sometimes misattributed to Emanuel von Geibel (1815 - 1884) and by Robert Reinick (1805 - 1852)
Translation © by Sharon Krebs

Zurückgekehrt zum Heimathsort
Language: German (Deutsch) 
Available translation(s): ENG
  Zurückgekehrt zum Heimathsort,
Seh' endlich ich im Thale dort
Die alten dunkeln Linden!
Dort hat sie mich zuletzt geküßt,
Hat mir noch lange nachgegrüßt!
Bald werd' ich sie nun finden.

  Und doch ist mir das Herz so schwer.
Welch' tiefe Stille rings umher!
Es rauschen nur die Linden;
[Und aus dem süßen Blüthenduft
Ein kleiner Vogel lockt und ruft,
Als müßt' ich dort sie finden.]1

  [Das war des Liebchens liebster Schall,
Der Sang der lieben Nachtigall
In einer dunkeln Linden;]1
[Das]2 war von je ihr liebster Baum,
Da träumten wir [so]3 schönen Traum,
Da war sie stets zu finden! --

  Und als ich kam dem Orte nah,
Manch schwarzes [Kreuz erblickt']4 ich da,
Umrauscht von dunkeln Linden;
Dazu ein Grab, noch frisch umblüht,
Da sang die Nachtigall ihr Lied, --
Da war mein Lieb zu finden!

About the headline (FAQ)

View original text (without footnotes)

Confirmed with Lieder von R. Reinick, Maler, Berlin: Verlag von Carl Reimarus, Gropius'sche Buch- und Kunsthandlung, 1844, pages 135-136.

1 omitted by Gumbert in Gumbert-Album: ausgewählte Lieder für eine Singstimme mit Klavierbegleitung von Ferdinand Gumbert. Original-Ausgabe. Leipzig & Berlin : Peters, [1870]. The poem is also misattributed to Geibel in this edition.
2 Gumbert: "Da"
3 Gumbert: "solch' "
4 Gumbert: "Kreuzlein sah"

Authorship

Musical settings (art songs, Lieder, mélodies, (etc.), choral pieces, and other vocal works set to this text), listed by composer (not necessarily exhaustive)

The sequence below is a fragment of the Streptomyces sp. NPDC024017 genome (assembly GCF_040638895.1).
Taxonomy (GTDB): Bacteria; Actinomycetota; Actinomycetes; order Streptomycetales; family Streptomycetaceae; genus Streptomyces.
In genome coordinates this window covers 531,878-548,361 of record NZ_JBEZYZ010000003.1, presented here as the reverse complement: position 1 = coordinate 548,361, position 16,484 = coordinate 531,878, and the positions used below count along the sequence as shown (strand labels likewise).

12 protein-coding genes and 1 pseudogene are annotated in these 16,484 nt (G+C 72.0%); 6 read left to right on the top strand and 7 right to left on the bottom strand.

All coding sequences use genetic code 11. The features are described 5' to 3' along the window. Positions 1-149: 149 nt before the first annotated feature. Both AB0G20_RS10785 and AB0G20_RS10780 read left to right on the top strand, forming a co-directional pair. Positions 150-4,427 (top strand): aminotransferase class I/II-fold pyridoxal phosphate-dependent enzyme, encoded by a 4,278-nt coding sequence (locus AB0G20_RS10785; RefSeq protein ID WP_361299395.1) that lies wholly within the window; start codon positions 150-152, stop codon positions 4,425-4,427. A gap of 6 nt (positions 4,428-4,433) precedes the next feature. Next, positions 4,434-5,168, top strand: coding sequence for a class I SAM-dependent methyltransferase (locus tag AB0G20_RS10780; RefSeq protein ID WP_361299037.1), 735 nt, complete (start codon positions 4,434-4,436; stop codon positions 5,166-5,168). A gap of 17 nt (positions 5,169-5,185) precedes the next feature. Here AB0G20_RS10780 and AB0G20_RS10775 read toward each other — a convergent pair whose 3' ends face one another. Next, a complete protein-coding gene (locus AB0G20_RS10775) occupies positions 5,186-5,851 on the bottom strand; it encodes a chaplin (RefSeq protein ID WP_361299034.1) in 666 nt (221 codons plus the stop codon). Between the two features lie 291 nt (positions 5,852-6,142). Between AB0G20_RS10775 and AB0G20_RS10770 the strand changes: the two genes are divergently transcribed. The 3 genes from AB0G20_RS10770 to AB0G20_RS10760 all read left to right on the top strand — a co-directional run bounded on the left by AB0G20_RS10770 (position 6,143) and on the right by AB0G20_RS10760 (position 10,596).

Available translations, adaptations or excerpts, and transliterations (if applicable):

  • ENG English (Sharon Krebs) , copyright © 2020, (re)printed on this website with kind permission


Research team for this text: Sharon Krebs [Guest Editor] , Harry Joelson

This text was added to the website: 2011-03-15
Line count: 24
Word count: 135

Having returned to my home town
Language: English  after the German (Deutsch) 
  Having returned to my home town,
I finally see there in the valley
The old, dark linden trees!
'Twas there that she last kissed me,
Stood long still sending greetings after me!
Soon I shall now find her.

  And yet my heart is so heavy.
What a deep silence all about!
Only the linden trees are soughing;
[And from out of the sweet scent of the blossoms
A little bird calls enticingly,
As if I must find her there.]1

  [That was my darling's favourite sound,
The song of the dear nightingale
In a dark linden tree;]1
[That was always]2 her favourite tree,
There we dreamt such happy dreams,
There she was always to be found! --

  And as I came near to the place,
[My gaze fell upon many a]3 black cross,
Surrounded by the soughing of dark linden trees;
Among them a grave, still freshly adorned with flowers,
There the nightingale sang its song, --
There I found my love!

About the headline (FAQ)

View original text (without footnotes)

Translations of title(s):
"Die dunkeln Linden" = "The dark linden trees"
"Die dunklen Linden" = "The dark linden trees"
"Unter den dunkeln Linden" = "Under the dark linden trees"
"Unter den dunklen Linden" = "Under the dark linden trees"
"Volkslied: Unter den dunklen Linden" = "Folk song: Under the dark linden trees"

1 omitted by Gumbert
2 Gumbert: "There stood what had always been"
3 Gumbert: "I saw many a small"

Authorship

  • Translation from German (Deutsch) to English copyright © 2020 by Sharon Krebs, (re)printed on this website with kind permission. To reprint and distribute this author's work for concert programs, CD booklets, etc., you may ask the copyright-holder(s) directly or ask us; we are authorized to grant permission on their behalf. Please provide the translator's name when contacting us.
    Contact: 

Based on

 

This text was added to the website: 2020-09-14
Line count: 24
Word count: 160